This assessment of China’s possible involvement in the East Pakistan entanglement prompted Ms. Gandhi’s political planners to fully support the Bangladesh liberation war effort. She pursued this goal with steadfast devotion even though China fired round after round in its polemical battle against the Soviets. Beijing’s position was that the “Soviet revisionist and social-imperialist” forces were in cahoots with the “great Indian reactionaries, hounds of the Kremlin” trying to invade and annex East Pakistan in their attempt to establish a state there. “Puppet regime, in so-called Bangladesh”. The Beijing salvo was in response to Soviet President Nikolai Podgorny’s April 3 statement calling on Yahya to “immediately cease committing genocide in Bangladesh”.

Almost at the same time, Indira Gandhi demanded an end to the massacres from Pakistan to Bangladesh in a more strident tone both inside and outside the Indian Parliament. Beijing’s provocative reaction to Podgorny’s appeal and Indira Gandhi’s speech were not unexpected …

The leaders of the Chinese Communist Party hoped that their anti-Soviet and anti-Indian outburst would appeal to President Nixon. The US president was trying at the time to build bridges of understanding with them and, according to declassified White House newspapers, had a “total dislike” for Indira Gandhi, whom he considered a “Soviet stooge.” For his father, he had “nothing but contempt and an intense personal aversion”. Also, as these documents reveal, he harbored racial prejudices against Indian women… Chinese leaders felt that the best way to tune in to the American line and get closer to the White House was to launch a virulent anti-Soviet and anti-Indian tirade.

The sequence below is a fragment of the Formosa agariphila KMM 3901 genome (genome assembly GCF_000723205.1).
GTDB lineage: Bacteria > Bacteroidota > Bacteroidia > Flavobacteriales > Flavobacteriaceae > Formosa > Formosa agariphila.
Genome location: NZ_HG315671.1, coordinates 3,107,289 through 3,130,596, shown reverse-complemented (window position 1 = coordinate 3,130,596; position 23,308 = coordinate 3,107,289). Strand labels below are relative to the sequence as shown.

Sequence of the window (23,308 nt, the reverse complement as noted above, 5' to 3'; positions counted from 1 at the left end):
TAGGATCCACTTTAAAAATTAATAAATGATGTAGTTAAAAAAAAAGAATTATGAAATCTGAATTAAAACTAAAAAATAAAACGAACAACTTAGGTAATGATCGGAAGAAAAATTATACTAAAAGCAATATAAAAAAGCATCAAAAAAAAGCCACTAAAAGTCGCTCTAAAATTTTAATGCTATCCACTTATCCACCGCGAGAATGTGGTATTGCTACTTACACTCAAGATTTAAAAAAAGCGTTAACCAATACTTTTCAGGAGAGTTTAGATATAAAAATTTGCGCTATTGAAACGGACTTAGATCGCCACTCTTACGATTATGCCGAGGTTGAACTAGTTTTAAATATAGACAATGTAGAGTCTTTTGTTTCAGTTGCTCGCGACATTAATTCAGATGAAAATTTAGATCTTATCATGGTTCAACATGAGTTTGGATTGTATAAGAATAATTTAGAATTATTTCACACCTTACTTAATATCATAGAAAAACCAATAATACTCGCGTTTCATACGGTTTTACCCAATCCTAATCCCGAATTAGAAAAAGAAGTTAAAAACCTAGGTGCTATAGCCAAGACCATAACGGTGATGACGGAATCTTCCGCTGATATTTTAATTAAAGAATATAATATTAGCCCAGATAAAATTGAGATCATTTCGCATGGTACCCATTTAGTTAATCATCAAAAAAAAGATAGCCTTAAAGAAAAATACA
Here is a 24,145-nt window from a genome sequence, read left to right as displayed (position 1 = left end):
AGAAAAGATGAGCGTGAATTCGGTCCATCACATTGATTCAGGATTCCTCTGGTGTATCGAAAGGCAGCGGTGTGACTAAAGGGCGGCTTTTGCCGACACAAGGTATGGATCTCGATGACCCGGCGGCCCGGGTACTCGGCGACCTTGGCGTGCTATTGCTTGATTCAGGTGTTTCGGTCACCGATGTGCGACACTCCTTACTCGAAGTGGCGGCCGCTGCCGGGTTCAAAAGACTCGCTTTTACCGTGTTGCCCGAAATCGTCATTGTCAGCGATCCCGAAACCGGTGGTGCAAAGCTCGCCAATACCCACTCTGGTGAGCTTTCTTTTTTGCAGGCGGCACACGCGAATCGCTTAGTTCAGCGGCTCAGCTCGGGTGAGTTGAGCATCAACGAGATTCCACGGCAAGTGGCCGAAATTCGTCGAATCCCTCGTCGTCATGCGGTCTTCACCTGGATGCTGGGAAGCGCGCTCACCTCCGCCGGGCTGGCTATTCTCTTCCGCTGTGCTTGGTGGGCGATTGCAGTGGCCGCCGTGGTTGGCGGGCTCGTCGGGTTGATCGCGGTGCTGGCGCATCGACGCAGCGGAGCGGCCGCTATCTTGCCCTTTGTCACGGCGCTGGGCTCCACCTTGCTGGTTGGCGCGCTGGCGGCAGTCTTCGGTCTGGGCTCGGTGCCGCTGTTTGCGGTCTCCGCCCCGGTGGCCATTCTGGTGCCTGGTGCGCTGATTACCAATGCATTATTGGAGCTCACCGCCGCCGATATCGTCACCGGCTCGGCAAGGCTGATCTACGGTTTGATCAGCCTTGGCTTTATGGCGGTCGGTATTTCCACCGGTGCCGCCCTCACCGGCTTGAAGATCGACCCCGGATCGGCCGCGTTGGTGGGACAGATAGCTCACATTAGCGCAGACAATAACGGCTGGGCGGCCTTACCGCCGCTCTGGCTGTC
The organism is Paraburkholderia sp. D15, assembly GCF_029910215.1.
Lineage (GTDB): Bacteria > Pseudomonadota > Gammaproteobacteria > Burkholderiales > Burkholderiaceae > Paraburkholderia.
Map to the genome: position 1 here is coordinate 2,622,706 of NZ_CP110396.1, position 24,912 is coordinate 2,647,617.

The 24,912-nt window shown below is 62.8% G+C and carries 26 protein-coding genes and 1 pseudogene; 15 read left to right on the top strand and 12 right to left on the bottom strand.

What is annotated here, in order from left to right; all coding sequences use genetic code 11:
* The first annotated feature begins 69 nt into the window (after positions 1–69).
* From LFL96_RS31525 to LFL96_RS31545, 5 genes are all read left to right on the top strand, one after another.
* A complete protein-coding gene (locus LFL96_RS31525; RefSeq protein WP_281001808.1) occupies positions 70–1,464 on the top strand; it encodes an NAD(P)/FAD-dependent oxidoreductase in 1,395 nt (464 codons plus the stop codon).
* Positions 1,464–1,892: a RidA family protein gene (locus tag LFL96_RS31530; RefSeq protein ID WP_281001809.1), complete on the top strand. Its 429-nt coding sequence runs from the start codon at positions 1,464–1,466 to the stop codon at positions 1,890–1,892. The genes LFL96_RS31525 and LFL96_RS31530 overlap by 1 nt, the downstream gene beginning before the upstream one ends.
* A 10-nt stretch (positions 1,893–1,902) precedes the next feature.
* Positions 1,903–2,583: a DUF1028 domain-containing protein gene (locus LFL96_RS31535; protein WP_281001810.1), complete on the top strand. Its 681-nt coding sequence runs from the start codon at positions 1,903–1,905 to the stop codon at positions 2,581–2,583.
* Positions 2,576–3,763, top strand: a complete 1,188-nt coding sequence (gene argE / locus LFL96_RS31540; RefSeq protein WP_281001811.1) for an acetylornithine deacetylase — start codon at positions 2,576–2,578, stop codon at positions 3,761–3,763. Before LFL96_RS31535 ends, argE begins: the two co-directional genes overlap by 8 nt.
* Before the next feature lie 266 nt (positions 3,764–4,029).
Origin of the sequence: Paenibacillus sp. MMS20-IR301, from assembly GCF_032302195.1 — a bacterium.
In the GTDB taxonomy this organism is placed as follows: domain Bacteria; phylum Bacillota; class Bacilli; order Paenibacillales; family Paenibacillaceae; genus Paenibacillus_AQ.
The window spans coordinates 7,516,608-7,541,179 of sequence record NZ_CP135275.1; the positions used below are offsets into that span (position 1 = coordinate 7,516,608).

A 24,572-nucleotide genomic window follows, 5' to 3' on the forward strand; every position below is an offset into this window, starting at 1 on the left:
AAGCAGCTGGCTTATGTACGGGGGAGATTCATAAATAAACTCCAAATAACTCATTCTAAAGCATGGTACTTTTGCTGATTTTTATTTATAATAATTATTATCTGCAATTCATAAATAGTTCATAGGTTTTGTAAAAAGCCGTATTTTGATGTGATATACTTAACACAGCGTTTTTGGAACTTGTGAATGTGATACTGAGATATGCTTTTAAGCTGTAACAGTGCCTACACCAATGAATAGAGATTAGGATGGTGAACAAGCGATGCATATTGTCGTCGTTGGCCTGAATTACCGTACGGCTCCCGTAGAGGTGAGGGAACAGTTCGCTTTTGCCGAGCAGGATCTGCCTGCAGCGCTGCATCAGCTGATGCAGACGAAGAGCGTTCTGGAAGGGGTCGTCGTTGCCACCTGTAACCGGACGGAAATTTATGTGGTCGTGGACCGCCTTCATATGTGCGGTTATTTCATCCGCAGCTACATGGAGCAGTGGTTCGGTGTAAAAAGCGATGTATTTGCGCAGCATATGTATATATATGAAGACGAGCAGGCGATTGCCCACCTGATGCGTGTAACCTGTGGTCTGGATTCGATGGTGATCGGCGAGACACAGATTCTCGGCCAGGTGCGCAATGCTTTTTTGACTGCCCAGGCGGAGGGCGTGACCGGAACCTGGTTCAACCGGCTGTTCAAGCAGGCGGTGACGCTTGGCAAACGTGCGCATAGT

It is very relevant to mention here that at a time when no Bangladeshi leader dared to assume Chinese leadership for his infamous anti-Bangladesh role, it was Maulana Bhasani, leader of a pro-Chinese faction of the National Awami Party, who had the temerity to send scathing telegrams to Mao and Zhou Enlai, openly questioning them about their socialist and communist credentials for not having supported the oppressed people of Bangladesh… At the same time, a highly respected and notorious literary icon from Dhaka , Shaukat Osman, who had sought refuge in Calcutta, in an open letter to Chinese Communist Party leaders, asked questions almost identical to those Bhasani asked, but with such panache and literary finesse as the local dailies of Calcutta could not help but publish it. Bhasani sent the telegram after arriving in Calcutta in mid-April and had discussions with Tajuddin [Ahmad] in this regard. But this elicited no reaction, not even recognition from the Chinese Communist Party.

Extract of Bangladesh War: Ground Zero Report (Niyogi Books, p. 209) by Manash Ghosh. Ghosh had predicted the coming of the war in January 1971 as a small reporter by writing an article in the Sunday statesman. He is also one of the few journalists to have covered the war from start to finish on December 17.